Encouraging broody ducks to do it right

Discussion in 'Ducks' started by savingdogs, Jul 3, 2011.

  1. savingdogs

    savingdogs Chillin' With My Peeps

    I have two muscovy hens and a drake who have not managed to create any ducklings yet this year. The drake is obviously doing his job. The hens have gone through spells of not laying, then laying but not caring about them, to building nests they abandon 10 days later (twice) and now finally I have one that wants to be broody in the wrong coop! She thinks she is a chicken now. [​IMG]

    What things can I do to encourage ducks (muscovy in this case) to be broody in their own coop? To stay on their nests? I created "nests" for them but they both have chosen to be broody elsewhere, somewhere much less appropriate. They seem to get grumpy with one another when they are broody, which is unfortunate because I think between the two of them they could have hatched some, had they only cooperated with one another.

    I've also tried incubating some eggs myself but my house is not air conditioned and goes through such wide temperature swings that I ruined a set of eggs already trying to incubate them myself in my bator.

    We really have these ducks as meat producers that we over-wintered last year, so it is starting to be pretty expensive dinner. Obviously these birds themselves are too old to be much good and by now they are named and everything as we never intended these ones to be dinner, but I sure would like to eat their offspring.

    Any hints?
  2. Amiga

    Amiga Overrun with Runners

    Jan 3, 2010
    Southern New England
    I wish I could come up with something. Right now I am fine without serious broodies. A couple of my runners get fairly broody for runners, and I began thinking if next year I might put fertile eggs under them. But if they abandon the nest, then I'll be in a rush to find an incubator (and a friend who knows how to run it properly for duck eggs).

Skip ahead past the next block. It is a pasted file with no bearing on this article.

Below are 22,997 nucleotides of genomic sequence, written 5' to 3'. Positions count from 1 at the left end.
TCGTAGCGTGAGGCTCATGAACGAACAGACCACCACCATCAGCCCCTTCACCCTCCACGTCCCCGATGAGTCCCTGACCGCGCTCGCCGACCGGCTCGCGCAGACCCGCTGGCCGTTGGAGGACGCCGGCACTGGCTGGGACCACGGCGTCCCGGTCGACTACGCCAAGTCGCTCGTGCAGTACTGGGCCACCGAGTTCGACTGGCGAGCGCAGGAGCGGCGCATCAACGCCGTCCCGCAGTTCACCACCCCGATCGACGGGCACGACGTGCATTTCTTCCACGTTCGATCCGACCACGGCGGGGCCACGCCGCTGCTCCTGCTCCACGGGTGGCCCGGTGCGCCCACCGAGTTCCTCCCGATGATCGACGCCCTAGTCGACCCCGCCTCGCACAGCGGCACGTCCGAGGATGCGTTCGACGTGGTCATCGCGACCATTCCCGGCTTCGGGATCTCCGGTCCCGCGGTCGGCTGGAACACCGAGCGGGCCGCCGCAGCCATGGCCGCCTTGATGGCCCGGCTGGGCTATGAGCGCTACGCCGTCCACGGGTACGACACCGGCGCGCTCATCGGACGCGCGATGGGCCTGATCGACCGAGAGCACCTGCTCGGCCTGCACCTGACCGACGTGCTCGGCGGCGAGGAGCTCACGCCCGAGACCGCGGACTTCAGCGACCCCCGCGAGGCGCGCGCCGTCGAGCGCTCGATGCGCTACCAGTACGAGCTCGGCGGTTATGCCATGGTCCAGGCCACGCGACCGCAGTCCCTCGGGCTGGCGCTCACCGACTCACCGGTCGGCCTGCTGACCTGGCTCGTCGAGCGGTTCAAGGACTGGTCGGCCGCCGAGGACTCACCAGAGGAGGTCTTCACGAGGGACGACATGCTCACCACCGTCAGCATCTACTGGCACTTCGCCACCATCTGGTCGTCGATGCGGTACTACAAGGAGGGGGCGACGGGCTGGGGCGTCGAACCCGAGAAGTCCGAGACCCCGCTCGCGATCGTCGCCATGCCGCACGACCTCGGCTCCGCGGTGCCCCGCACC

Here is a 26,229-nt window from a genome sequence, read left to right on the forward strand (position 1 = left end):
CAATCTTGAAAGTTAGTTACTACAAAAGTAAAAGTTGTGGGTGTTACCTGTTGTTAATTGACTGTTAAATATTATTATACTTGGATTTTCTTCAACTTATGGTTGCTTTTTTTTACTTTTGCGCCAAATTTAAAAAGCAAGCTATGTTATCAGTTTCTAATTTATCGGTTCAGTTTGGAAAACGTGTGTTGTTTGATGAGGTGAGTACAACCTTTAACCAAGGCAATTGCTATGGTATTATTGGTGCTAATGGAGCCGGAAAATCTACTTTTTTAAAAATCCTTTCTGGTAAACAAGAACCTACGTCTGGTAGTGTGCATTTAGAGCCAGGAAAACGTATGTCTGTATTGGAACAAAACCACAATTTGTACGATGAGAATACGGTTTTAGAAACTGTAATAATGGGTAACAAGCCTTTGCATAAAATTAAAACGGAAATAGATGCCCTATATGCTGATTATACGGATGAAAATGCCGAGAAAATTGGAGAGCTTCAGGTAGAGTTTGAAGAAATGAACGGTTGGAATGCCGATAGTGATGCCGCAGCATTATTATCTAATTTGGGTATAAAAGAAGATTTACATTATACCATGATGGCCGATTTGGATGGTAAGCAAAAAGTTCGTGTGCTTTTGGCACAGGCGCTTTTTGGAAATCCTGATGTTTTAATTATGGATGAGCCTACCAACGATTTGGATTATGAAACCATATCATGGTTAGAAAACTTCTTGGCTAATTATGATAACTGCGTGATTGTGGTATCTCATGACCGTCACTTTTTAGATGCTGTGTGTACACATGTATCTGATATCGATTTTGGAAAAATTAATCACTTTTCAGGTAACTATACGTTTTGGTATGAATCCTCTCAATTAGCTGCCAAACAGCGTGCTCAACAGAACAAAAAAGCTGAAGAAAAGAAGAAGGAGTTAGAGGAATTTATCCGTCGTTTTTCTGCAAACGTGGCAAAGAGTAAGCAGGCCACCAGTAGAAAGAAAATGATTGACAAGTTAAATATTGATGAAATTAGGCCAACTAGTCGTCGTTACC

I will be checking in to see what the experienced broody muscovy keepers have to say.
  3. TLWR

    TLWR Chillin' With My Peeps

    Jul 10, 2010
    southern AL
    If they are going broody elsewhere, anyway to make that elsewhere a safe place for them?

    My 2 runners decided they got sick of me stealing their eggs, so they made a few nests in the shrubs and woods and would lay them there. I finally scooped up a nest of eggs and put them in their house. They were totally confused and it was almost like they didn't want to go in with that nest of "stranger" eggs as they didn't put them there.
    Then I left just 1 in there for 2 days. Nada.
    I gave up and took it out.
    Then Cadbury laid her egg there so I left it. The next day another egg from her in the house again, so I took both and put in a fake wood egg. Next morning, both ducks laid in there. Removed real ones and again this morning I had 2 eggs in there. So hopefully I have them laying where they should be again.
    Maybe something like that will work if you can't make their chosen spot a safe spot for them?
  4. savingdogs

    savingdogs Chillin' With My Peeps

    Well the chicken coop is actually SAFE except I don't know how my chickens would be toward newborn ducklings. However, I could block it off on the last day fairly easily. So at this point I've left the one-who-thinks-she-is-a-chicken in the chicken coop area, and gave her back some of her own eggs actually. I don't know if that is the right thing to do however because every now and then she get a hankering to be a duck again, so I've actually closed her in there. But I don't know then if any further eggs will be fertile since she isn't with the drake.

    I'm kinda stumped.

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